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Station 119's founding fathers: new premises awaiting delivery of a 12-barrel plant

Suffolk’s Station 119 on the up in new premises

Suffolk’s all-keg craft brewer Station 119, named after a nearby American airbase, is set for take-off after moving to expansive new premises earlier this year.

Its original 2.5-barrel brew kit will be replaced in February 2018 by a 12-barrel plant built by US manufacturer Ss Brewtech. There is space at its 2,500 square feet site at Eye to increase fermenting capacity four-fold as the company stretches its customer base into London and the rest of East Anglia.

The business was founded in 2014 by wine merchant and home-brewer Marc Medland together with an old school friend, Elliott Norris, following a beer-trip the pair made to the West Coast of the United States.

“I was selling a lot of beer in my shop, Marc1Wines in Aldeburgh, and I was always interested in hoppy beers,” he said. “We were one of the first to sell Kernel’s beers outside of London back in 2009.

“The idea grew from there, really. I sold the lease on the shop and started brewing on a kit we built ourselves in Elliott’s shed.”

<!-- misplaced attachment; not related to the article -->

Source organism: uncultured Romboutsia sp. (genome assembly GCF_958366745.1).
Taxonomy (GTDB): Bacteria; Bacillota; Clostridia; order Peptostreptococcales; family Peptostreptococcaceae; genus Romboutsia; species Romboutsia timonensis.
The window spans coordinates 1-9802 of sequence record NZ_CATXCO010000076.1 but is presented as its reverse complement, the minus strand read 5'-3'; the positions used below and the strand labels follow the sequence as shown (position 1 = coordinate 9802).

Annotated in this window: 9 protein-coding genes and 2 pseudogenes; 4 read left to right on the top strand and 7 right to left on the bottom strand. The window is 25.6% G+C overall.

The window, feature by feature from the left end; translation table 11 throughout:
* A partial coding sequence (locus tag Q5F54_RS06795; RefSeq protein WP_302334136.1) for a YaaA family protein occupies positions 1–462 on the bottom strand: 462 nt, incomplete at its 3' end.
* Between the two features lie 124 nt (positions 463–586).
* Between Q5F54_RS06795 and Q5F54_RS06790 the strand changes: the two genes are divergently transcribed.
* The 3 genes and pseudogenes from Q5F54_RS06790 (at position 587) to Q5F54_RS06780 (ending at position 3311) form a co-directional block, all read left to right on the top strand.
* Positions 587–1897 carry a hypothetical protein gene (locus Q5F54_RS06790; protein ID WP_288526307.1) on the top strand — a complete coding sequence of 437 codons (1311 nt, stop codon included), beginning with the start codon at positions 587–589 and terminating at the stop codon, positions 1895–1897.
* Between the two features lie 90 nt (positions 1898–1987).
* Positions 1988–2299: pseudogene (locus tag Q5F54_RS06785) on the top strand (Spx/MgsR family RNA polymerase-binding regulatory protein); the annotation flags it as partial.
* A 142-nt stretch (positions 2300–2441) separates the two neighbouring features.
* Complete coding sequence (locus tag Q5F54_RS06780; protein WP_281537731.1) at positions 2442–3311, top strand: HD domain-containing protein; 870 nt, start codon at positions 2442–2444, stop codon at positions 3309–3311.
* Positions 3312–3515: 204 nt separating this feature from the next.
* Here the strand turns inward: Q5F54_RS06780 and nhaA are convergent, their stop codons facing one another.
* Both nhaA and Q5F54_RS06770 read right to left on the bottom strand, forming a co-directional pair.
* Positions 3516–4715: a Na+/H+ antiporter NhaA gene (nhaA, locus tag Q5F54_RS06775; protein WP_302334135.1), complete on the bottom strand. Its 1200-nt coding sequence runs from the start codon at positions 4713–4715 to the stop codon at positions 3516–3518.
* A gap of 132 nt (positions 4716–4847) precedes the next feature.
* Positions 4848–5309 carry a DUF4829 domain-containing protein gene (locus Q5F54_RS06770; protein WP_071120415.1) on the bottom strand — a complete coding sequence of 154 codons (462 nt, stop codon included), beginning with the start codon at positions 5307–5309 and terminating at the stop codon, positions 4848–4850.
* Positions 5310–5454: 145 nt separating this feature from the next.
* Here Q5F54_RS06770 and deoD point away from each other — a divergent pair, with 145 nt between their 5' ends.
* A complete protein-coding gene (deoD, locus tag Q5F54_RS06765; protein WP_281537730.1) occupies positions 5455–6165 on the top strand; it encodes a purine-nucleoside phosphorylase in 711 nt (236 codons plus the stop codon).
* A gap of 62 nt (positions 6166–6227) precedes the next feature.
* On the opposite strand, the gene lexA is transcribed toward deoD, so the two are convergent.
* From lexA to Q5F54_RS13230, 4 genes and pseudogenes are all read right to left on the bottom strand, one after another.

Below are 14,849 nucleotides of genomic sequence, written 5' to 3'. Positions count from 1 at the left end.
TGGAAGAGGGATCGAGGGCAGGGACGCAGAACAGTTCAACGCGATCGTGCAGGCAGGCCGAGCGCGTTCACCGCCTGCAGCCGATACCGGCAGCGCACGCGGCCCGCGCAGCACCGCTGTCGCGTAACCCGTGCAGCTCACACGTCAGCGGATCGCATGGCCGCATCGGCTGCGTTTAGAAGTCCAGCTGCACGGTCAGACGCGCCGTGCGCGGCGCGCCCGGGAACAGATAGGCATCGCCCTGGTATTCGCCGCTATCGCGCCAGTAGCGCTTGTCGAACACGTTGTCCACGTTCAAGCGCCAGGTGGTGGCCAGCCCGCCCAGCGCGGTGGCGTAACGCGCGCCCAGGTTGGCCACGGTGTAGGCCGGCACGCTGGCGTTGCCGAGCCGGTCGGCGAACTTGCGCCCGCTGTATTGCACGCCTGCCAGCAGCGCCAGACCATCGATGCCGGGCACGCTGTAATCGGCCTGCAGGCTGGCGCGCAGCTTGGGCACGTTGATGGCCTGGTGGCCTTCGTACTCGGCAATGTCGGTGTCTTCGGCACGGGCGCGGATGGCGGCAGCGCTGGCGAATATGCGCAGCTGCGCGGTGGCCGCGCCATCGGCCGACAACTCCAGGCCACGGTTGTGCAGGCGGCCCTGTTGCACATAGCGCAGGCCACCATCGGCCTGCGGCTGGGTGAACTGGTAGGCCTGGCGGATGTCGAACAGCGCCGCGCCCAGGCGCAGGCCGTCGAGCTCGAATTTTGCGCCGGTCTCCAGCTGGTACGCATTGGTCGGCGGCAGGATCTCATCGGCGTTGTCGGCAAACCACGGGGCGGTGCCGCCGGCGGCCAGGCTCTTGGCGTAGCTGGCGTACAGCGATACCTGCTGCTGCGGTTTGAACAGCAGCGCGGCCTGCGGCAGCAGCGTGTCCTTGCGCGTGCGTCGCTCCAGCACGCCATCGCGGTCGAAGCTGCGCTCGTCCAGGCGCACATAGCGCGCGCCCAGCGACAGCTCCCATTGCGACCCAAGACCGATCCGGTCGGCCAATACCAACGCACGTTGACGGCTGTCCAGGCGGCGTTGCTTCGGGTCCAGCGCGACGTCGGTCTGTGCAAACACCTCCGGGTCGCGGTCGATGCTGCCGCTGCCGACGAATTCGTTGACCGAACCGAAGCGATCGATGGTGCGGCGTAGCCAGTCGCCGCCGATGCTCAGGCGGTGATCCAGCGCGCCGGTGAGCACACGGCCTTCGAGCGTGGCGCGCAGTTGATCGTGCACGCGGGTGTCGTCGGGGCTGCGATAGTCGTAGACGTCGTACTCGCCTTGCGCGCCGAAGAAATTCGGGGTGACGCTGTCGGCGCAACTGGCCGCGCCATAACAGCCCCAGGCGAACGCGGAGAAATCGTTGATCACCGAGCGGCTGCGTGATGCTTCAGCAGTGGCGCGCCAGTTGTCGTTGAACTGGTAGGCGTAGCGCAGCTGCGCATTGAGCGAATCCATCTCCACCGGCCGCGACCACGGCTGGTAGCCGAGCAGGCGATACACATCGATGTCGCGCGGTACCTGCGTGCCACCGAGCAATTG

A third business partner, Steven Matsell, another old friend, joined the company later.

That first brewery was within a mile of the American airbase Station 119, now a museum, and as well as taking the name appropriate to a brewery specialising in US-style beers, it also inspired the retro pin-up branding.

“The base was known for the ‘nose art’ on the front of its aircraft, and we’ve used that in our branding to reflect American craft style,” Medland explained.

“All our beers are packaged in one-way kegs, because we believe extra hoppy beers like ours are best when they’re cold and carbonated. We’ll start canning next year as well, probably using a mobile line to get us started.”

Since the move to Eye, production on the 2.5-barrel kit has increased with three 20-hectolitre fermenters and a conditioning tank installed, and Station 119’s range of kegged beers have found their way into the capital.

“We want to increase our sales in London, and there is more to go for in the Eye area and across East Anglia,” said Medland.

A tap room opened at the brewery earlier this month and there are plans to take Station 119’s beers on the road next year, setting up a mobile bar at events like the War and Peace Revival military history festival in Kent in July.

Phil Mellows
29th November 2017

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